Purple-crowned lorikeet

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Purple-crowned lorikeet
Purple crowned lorikeet (4989713000).jpg
Purple-crowned lorikeet
Scientific classification edit
Kingdom: Animalia
Phylum: Chordata
Class: Aves
Order: Psittaciformes
Family: Psittaculidae
Genus: Parvipsitta
Species:
P. porphyrocephala
Binomial name
Parvipsitta porphyrocephala
(Dietrichsen, 1837)
Purple-crowned Lorikeet.png
Distribution of the purple-crowned lorikeet
Synonyms

Glossopsitta porphyrocephala

The purple-crowned lorikeet (Parvipsitta porphyrocephala), (also known as the porphyry-crowned lorikeet, zit parrot, blue-crowned lorikeet, purple-capped lorikeet, lory, cowara, lorikeet, and purple-capped parakeet) is a lorikeet found in scrub and mallee of southern Australia. It is a small lorikeet distinguished by a purple crown, an orange forehead and ear-coverts, and a light blue chin and chest.

Taxonomy[edit]

The purple-crowned lorikeet was described by Lionel Dietrichsen in 1837 as Trichoglossus porphyrocephalus. His first description in 1832 used the name Psittacus purpureus, a name preoccupied by a description of another species.[2] The specific epithet derived from the Ancient Greek words porphuros "purple" and kephalē "head".[3] Alternate common names include porphyry-crowned lorikeet,[4] Dietrichsen's lory,[5] and Zit parrot, from its shrill call.[5]

Description[edit]

Measuring around 15 cm (6 in) long, the male purple-crowned lorikeet is a small lorikeet with a dark purple crown, a yellow-orange forehead and ear-coverts, deepening to orange lores, and green upperparts, tinted bronze on the mantle and nape. The chin, chest and belly are a conspicuous powder blue, while the thighs and under-tail coverts are yellowish-green. The green tail has some orange-red coloration at the bases of the lateral feathers. The large crimson patches under the wings are visible when the bird is in flight. The small beak is black, the iris brown and the feet grey. The female is similar but has a darker iris, paler ear coverts and lacks the crimson patches. Immature birds are duller and lack the purple crown.[6] Its call is a high-pitched loud tsit, as well as chattering while eating in treetops.[6] Its call is lower pitched than the little lorikeet but higher than the musk lorikeet.[7]

Distribution and habitat[edit]

The purple-crowned lorikeet is found in southwest Western Australia, and in southern South Australia, east from the southern Eyre Peninsula, through the Gawler Ranges and southern Flinders Ranges and across Victoria to East Gippsland. It is also found on Kangaroo Island, but is not found in Tasmania.[4] It is the only native lorikeet found in Western Australia.[8]

Locally nomadic, it is often found in dry sclerophyll forest and town parks and gardens, especially where Eucalyptus trees are flowering.[6][4][8]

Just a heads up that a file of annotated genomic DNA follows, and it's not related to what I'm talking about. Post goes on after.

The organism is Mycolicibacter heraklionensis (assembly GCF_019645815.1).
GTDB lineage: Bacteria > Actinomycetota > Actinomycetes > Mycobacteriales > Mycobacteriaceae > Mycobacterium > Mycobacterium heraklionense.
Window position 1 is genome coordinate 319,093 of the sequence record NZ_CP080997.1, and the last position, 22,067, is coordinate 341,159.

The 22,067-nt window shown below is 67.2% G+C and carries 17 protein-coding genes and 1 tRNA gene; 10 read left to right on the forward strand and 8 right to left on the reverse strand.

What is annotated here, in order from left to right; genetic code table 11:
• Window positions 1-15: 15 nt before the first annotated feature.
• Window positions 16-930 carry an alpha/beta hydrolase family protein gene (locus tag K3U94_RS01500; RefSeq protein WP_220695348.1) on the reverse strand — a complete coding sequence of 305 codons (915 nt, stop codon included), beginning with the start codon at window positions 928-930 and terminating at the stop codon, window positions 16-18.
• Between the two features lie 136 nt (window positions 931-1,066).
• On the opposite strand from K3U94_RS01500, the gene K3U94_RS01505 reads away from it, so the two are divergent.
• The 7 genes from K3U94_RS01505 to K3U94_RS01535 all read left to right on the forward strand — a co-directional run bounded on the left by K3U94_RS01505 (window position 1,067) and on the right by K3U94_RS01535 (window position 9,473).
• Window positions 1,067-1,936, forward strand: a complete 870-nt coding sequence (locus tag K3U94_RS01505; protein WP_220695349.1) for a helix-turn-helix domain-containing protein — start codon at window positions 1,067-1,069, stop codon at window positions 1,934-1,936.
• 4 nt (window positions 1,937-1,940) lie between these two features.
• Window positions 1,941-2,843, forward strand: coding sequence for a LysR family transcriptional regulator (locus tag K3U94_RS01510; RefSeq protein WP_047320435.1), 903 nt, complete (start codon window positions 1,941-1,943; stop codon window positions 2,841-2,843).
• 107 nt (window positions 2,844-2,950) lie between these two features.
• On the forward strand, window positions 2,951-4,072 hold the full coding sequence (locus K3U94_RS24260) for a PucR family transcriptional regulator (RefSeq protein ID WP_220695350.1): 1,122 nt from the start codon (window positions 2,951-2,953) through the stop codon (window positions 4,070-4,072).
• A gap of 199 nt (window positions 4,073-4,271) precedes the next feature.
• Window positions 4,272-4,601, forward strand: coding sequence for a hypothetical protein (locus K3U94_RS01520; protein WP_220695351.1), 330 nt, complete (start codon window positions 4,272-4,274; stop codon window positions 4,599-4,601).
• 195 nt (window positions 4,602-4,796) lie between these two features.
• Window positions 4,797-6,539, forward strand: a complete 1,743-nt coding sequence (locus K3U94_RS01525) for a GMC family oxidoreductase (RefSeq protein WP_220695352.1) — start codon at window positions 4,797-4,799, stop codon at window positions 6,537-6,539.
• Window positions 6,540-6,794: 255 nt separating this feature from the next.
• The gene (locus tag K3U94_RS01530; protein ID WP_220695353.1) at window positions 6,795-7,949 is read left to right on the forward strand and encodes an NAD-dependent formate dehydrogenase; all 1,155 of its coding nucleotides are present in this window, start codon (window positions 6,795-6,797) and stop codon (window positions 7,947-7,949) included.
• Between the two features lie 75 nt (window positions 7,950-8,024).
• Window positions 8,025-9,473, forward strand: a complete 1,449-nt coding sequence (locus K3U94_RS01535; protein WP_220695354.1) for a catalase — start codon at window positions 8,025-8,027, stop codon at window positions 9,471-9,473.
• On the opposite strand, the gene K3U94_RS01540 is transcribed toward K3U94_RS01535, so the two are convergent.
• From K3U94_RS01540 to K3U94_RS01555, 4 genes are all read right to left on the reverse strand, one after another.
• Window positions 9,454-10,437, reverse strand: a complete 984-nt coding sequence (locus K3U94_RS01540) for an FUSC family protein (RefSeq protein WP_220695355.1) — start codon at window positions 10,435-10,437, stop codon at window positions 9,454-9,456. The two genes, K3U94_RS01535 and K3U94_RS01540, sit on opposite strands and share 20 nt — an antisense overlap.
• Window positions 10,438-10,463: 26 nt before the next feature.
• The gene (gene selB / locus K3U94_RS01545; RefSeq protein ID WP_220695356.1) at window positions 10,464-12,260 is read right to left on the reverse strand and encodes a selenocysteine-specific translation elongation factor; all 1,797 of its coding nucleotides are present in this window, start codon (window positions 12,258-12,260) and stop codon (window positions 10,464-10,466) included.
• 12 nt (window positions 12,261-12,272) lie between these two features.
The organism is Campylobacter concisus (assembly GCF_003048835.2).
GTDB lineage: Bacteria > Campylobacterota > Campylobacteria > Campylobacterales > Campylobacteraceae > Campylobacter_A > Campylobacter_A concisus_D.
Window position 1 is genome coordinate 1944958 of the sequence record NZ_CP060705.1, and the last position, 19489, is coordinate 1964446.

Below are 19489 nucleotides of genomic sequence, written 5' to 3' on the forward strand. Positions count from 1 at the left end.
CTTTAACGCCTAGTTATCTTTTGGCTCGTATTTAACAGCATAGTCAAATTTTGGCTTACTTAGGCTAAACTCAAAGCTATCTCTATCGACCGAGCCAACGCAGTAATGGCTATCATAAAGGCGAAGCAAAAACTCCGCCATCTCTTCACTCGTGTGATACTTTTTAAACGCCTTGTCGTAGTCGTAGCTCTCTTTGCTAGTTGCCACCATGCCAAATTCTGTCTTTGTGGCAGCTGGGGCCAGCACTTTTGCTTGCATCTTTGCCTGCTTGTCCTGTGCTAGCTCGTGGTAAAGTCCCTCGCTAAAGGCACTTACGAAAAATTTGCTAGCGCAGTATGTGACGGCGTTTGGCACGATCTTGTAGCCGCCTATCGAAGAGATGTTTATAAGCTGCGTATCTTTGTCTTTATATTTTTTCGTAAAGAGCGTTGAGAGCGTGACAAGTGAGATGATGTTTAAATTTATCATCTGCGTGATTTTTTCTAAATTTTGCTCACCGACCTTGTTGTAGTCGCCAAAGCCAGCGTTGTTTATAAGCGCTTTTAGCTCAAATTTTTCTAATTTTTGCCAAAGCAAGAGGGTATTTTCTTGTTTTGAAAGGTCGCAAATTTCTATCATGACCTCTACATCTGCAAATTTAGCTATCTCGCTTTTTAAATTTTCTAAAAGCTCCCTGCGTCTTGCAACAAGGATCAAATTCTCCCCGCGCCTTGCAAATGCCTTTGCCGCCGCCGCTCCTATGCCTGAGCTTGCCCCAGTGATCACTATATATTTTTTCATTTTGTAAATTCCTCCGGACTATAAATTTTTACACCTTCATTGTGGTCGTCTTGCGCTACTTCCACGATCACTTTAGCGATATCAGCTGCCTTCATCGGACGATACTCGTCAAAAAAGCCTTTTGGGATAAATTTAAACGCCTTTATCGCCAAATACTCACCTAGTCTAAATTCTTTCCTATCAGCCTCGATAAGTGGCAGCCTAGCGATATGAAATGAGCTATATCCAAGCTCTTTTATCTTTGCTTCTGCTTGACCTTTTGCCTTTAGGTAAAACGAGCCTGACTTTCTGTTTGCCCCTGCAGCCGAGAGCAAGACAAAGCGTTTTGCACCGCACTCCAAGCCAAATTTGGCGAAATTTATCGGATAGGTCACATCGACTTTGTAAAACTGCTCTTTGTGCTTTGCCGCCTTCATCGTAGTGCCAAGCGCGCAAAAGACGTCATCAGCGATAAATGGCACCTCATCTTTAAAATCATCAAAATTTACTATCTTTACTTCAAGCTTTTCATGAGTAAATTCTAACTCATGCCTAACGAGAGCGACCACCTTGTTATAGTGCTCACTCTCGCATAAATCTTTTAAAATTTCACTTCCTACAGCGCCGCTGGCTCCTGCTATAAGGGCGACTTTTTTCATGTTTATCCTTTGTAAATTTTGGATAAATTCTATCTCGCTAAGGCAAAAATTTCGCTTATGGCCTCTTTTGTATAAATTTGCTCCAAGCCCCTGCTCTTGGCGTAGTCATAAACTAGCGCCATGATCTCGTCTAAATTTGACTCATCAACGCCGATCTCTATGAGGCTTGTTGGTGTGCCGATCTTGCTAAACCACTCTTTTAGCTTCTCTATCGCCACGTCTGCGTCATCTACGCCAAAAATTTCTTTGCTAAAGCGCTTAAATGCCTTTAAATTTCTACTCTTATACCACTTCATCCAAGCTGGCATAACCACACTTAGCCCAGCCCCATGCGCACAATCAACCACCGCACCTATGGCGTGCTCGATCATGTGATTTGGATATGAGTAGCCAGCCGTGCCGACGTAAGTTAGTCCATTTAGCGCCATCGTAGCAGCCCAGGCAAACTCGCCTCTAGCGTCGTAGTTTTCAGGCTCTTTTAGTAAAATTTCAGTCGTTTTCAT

Behaviour[edit]

Generally found in small groups, the species may congregate in larger flocks, and may be in the company of Little- and musk lorikeets.[6][4] It is a fast, straight flyer and dwells mainly in the forest canopy far above the ground.[5]

Feeding[edit]

The lorikeet is a gregarious blossom nomad that often reappears in areas where it has not been seen for some time.[8] Blossoms of various Eucalyptus and Melaleuca species, and the boobialla (Myoporum insulare) are among material consumed.[6]

Breeding[edit]

Breeding season is from August to December with one brood laid. The nest is a small unlined hollow in eucalypt, often with a knot-hole entrance.[7] Sometimes the species nests in colonies. A clutch of 2-4 matte white roundish eggs, measuring 20 x 17 mm, is laid.[9] The incubation period is around 17 days.[6]

Aviculture[edit]

Captive purple-crowned lorikeets have had a reputation for being short-lived.[4] It is almost never seen in captivity outside Australia.[5]

References[edit]

  1. ^ BirdLife International (2012). "Glossopsitta porphyrocephala". IUCN Red List of Threatened Species. 2012. Retrieved 26 November 2013.CS1 maint: ref=harv (link)
  2. ^ Beolens, Bo; Watkins, Michael; Grayson, Michael (2014). The Eponym Dictionary of Birds. Bloomsbury Publishing. p. 343. ISBN 9781472905741.
  3. ^ Liddell, Henry George & Robert Scott (1980). A Greek-English Lexicon (Abridged ed.). United Kingdom: Oxford University Press. ISBN 0-19-910207-4.
  4. ^ a b c d e Lendon, Alan H; Cayley, Neville William (1973). Australian parrots in field and aviary. Sydney: Angus and Robertson. pp. 26–28. ISBN 9780207124242.
  5. ^ a b c d Low, Rosemary (1978). Lories and lorikeets. London: Elek. pp. 116–118. ISBN 9780236401024.
  6. ^ a b c d e f Forshaw, Joseph M. & Cooper, William T. (1978). Parrots of the World (2nd ed.). Melbourne: Landsdowne Editions. p. 90. ISBN 0-7018-0690-7.
  7. ^ a b Slater, Peter; Slater, Pat; Slater, Raoul (2009). The Slater Field Guide to Australian Birds (2nd ed.). London, Sydney, Auckland: Reed New Holland. pp. 210–211. ISBN 9781877069635.
  8. ^ a b c Menkhorst, Peter; Rogers, Danny; Clarke, Rohan; Davies, Jeff; Marsack, Peter; Franklin, Kim (2017). The Australian Bird Guide. Clayton, Vic: CSIRO Publishing. pp. 266–267. ISBN 978-0643097544.
  9. ^ Beruldsen, G (2003). Australian Birds: Their Nests and Eggs. Kenmore Hills, Qld: self. p. 246. ISBN 0-646-42798-9.

External links[edit]